Armenia playing with fire, Azerbaijan has the upper hand

Azerbaijani President Aliyev addreses the nation on recent clashes. (Photo: Azerbaijan presidency)

The recent clashes that started with artillery fire on an Azerbaijani village close to the Nagorno-Karabakh region occupied by Armenia on Sept. 27 may turn into an opportunity that Baku has been waiting for years. Armenian Prime Minister Nikol Pashinyan seems to have made the wrong move with the wrong timing. If Russia, the guard of Armenia, does not stop it, there is a possibility that Azerbaijan will reclaim some of its occupied territories from Armenia, even if not Karabakh.
It is not well known by many, but in 1993, Armenian forces backed by Russia did not occupy only the autonomous Nagorno-Karabakh region, but also the cities of Lachin, Agdam, Kubatlı, Kelbajar, Fizuli, Jabrayil, and Zengilan. Most of these cities are located between the Armenian territories and the Karabakh region. In fact, one-fifth of Azerbaijan’s U.N.-recognized territory is under Armenian occupation.
Turkey and Russia, which wants to stick to its Soviet-era boundaries via Armenia –a country that it offers de facto border security– might not want to allow Armenia to do this. On the other hand, it is seen that Vladimir Putin wants to teach Pashinyan a lesson, as the Russian leader sees him as a pro-American and understands that he wants to attract the attention of the White House ahead of the U.S. elections.

Discomfort rising in Baku

Two days before Pashinyan’s last move, on Sept. 25, Russia held a major military exercise called “Kavkaz 2020” in Kasputin Yar, the Volga region, where missile bases are located, with the participation of Putin. In addition to the Armenian, Iranian and Chinese troops, the Black Sea and Caspian navies of Russia participated in the drill.

Russia might want to teach Pashinyan a lesson. (Photo: Armenian Prime Ministry)

Therefore, despite the reactions from President Tayyip Erdoğan, there is a chance that Putin will take what he wants from Pashinyan and stop Azerbaijan by putting it under pressure.
On the other hand, Baku is increasingly annoyed with the Minsk Group talks, co-chaired by the United States, Russia and France, that have not yielded any results for 28 years to end the occupation and achieve peace. It is known that Azerbaijani President Ilham Aliyev dismissed
Foreign Minister Eldar Mammadyarov after the July 12 attacks, accusing him of holding “useless talks with Armenia” and wasting time. Demonstrations calling on Aliyev to declare war on Armenia are held in Baku.
Moreover, Armenia knew that in 2011, many of the nearly 25.000 Armenians who fled the Syrian civil war settled in Karabakh and occupied Azerbaijani cities. After the Beirut explosion on Aug. 4, the news reports that say those fleeing Lebanon were also settled there also strengthens the interpretation that Armenia has artificially disrupted the demographic structure of the region.

Support by Turkey, interests of Israel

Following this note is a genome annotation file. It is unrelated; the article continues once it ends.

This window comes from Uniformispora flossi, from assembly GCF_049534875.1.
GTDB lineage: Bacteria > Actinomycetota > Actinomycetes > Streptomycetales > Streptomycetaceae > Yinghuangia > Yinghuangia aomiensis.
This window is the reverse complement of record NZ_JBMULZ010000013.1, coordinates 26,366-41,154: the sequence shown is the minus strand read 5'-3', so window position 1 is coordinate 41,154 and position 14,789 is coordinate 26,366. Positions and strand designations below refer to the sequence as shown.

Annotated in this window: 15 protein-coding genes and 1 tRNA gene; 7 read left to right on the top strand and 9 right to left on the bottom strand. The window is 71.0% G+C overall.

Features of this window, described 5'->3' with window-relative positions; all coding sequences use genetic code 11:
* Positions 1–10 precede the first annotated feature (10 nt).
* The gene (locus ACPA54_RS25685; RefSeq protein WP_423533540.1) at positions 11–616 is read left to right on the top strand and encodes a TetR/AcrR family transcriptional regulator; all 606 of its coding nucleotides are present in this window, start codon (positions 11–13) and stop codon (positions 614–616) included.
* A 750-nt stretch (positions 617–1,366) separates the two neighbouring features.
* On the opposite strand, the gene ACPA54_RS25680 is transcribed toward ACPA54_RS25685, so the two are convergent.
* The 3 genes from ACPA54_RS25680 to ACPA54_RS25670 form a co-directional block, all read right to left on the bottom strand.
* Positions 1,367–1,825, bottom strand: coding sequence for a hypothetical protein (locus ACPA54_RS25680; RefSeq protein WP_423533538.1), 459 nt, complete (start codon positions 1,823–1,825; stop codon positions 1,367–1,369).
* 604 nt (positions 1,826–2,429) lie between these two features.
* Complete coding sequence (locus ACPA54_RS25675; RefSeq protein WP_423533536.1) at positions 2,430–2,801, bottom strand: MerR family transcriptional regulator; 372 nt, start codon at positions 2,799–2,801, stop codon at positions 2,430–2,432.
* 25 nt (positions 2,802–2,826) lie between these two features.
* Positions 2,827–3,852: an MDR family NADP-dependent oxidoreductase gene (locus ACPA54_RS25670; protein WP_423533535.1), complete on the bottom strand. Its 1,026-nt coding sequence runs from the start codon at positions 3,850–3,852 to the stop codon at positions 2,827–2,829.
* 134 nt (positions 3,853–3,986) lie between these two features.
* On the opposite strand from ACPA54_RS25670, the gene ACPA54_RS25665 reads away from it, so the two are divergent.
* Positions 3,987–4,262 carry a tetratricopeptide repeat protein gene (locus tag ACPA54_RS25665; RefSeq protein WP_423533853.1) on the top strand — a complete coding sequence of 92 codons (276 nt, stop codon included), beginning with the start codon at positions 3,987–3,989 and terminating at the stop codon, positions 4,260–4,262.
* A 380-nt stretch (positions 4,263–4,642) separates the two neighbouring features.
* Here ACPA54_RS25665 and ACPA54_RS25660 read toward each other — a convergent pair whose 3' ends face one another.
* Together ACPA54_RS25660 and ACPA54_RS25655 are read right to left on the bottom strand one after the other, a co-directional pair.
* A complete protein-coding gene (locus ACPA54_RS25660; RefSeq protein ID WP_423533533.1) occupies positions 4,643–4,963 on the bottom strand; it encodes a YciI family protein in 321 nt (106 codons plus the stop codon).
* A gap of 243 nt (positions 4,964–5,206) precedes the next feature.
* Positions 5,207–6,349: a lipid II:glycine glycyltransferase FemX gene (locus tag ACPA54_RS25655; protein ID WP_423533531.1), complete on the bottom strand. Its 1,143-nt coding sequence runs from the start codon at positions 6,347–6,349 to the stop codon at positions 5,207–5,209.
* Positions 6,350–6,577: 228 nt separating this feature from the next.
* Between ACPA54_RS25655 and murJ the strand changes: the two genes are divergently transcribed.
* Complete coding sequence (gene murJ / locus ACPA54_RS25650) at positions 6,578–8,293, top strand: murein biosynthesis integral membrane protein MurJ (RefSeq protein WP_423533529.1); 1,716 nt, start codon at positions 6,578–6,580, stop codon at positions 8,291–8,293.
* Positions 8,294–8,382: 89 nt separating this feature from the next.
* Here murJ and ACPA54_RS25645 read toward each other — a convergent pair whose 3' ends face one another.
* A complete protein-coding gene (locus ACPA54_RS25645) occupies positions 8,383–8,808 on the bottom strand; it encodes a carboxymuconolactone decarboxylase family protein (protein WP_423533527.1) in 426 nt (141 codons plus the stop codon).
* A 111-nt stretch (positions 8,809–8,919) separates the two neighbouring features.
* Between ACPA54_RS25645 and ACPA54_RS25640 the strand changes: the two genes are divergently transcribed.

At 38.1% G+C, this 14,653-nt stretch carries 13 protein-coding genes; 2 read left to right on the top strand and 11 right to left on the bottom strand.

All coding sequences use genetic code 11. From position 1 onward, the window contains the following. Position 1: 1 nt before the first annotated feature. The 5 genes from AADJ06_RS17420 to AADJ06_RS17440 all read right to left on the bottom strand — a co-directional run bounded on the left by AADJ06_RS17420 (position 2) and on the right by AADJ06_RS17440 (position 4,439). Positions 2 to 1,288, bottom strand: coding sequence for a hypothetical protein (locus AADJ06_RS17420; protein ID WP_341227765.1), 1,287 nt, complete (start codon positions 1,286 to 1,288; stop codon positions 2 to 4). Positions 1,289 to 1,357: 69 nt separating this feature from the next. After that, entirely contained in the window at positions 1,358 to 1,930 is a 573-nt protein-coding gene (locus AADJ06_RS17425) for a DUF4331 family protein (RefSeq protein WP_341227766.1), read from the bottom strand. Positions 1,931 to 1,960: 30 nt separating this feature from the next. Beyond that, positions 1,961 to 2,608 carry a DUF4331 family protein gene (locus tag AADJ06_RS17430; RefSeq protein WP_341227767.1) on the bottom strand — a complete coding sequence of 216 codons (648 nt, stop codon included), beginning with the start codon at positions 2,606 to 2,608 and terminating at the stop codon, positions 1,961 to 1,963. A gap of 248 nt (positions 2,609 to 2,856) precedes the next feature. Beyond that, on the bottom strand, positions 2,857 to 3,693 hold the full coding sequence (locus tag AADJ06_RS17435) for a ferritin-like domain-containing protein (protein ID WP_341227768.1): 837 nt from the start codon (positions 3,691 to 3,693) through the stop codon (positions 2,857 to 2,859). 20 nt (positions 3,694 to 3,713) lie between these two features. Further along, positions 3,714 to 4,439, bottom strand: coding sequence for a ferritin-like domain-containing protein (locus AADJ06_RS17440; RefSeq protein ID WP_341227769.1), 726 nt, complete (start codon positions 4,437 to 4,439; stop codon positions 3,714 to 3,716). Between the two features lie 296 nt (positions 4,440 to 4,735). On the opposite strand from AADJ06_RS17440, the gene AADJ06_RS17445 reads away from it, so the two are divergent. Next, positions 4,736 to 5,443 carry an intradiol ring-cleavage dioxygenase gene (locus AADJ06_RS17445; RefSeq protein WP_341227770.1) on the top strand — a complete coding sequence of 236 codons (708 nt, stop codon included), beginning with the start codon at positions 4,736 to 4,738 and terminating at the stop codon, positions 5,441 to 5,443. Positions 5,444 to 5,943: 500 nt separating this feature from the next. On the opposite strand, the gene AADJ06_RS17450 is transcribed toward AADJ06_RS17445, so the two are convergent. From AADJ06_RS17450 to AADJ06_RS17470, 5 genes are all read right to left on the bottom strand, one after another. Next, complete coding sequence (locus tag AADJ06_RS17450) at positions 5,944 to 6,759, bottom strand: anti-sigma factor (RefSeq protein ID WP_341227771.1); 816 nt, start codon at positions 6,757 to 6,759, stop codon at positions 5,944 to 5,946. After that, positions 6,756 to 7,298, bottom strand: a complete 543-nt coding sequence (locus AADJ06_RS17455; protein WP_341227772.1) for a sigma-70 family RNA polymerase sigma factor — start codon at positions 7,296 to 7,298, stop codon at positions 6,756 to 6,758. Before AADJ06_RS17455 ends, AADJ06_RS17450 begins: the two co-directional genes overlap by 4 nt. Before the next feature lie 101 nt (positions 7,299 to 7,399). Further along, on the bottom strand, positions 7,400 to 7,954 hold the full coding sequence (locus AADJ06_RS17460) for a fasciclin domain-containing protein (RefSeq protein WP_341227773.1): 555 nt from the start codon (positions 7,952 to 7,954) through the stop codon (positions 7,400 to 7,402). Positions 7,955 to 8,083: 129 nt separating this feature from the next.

Unless it is stopped by Russia, Azerbaijan, which has developed its army with oil and gas exports income in recent years, is superior to Armenia. Moreover, it does not owe this only to Turkey.
Ankara has already been giving the greatest military support to Baku as well as political support since Azerbaijan gained its independence. After President Tayyip Erdoğan said on Sept. 27 that Turkey would lend all kinds of support it demands, Azerbaijani media aired videos showing Turkey-made Bayraktar TB2 armed unmanned aerial vehicles (UAV) hitting Armenian anti-aircraft and tank targets. Azerbaijan has been producing its own UAVs and kamikaze UAVs for a while, using Israeli technology; and it is currently one of Israel’s most important arms buyers. Billions of dollars’ deals may also result in Azerbaijan’s purchase of the “Iron Dome” missile system that Israel uses against Hamas missiles. The improvement in Azerbaijan-Israel relations was parallel with a decline in Turkey-Israel relations. Israel has more than one reason to improve relations with Azerbaijan. For example, it neighbors Iran. For example, it supplies some 40 percent of Israel’s oil needs through Turkey via the Baku-Tbilisi-Ceyhan (BTC) pipeline.
Therefore, the July 12 clashes had disturbed Israel along with Turkey because they took place some 15 kilometers of the BTC pipeline.

Russian President Vladimir Putin (C), Defense Ministen Sergey Shoigo (R) and Chief of General Staff Valery Gerasimov are seen. (Photo: Kremlin)

New balances in the region and Putin

New conflicts are concentrated not near the BTC pipeline, but in the south, around Karabakh near the Iranian border.
Azerbaijan and Armenia have been increasing the level of state of emergency step by step. Escalation of the tension adds to regional disputes that Turkey is a party to, but it is also obvious that Erdoğan will find public support to helping Azerbaijan. However, a state of war is itself the greatest risk.
Turkey’s role in ending the Azerbaijan-Armenia tensions –preferably with Baku’s gains– is higher than before due to the use of new weapons systems and military diplomacy.
Iran would not want to offend either the Armenians with its common interests, or the Azerbaijanis who have common religious roots (being the second-largest ethnic group in Iran. Its mediation proposition shows this. This time we can also see Israel as the secret actor in the game. The Donald Trump administration may not want to actively participate in this conflict. French President Emmanuel Macron can raise his voice to calm the powerful Armenian lobby, but that would be all.
Eyes are on Putin now. If Aliyev reclaims even a part of Azerbaijan’s occupied territories with the support of Erdoğan, this will mean that Putin approves of such a move. This may introduce new regional opportunities for Azerabaijan, Turkey , Israel and of course Russia.


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